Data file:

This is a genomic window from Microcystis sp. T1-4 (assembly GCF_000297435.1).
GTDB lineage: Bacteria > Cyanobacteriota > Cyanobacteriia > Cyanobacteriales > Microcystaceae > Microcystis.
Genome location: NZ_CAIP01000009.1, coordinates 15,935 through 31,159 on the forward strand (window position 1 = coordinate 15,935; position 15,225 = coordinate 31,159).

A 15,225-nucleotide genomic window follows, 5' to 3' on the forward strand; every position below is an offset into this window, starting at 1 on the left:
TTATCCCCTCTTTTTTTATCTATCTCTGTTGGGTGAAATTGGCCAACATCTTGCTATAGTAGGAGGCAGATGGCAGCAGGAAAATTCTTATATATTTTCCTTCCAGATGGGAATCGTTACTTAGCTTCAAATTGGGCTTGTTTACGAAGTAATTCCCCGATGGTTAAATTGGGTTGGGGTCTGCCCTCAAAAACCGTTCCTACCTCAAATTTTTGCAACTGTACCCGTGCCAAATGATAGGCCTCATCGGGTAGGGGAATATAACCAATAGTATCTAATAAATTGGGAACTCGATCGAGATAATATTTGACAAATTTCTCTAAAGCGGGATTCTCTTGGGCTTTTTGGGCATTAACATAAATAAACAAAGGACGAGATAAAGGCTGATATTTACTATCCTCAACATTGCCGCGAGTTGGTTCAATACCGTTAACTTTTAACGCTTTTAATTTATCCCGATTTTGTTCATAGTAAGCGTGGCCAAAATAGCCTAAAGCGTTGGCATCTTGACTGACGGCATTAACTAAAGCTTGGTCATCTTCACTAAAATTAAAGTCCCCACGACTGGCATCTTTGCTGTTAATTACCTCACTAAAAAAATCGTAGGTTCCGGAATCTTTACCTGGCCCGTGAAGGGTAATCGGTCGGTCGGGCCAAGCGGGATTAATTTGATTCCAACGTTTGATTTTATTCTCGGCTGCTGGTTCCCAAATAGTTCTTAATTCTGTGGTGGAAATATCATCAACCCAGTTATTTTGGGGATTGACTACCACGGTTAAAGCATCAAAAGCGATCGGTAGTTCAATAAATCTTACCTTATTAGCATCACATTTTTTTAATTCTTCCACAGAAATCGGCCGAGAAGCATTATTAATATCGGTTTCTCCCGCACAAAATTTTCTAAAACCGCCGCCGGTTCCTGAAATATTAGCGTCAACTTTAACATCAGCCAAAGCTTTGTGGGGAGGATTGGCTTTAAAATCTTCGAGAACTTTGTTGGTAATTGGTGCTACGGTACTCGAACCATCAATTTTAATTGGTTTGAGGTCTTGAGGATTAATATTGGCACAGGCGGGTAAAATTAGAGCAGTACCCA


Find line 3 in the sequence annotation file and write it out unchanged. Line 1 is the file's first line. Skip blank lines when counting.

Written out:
Genome location: NZ_CAIP01000009.1, coordinates 15,935 through 31,159 on the forward strand (window position 1 = coordinate 15,935; position 15,225 = coordinate 31,159).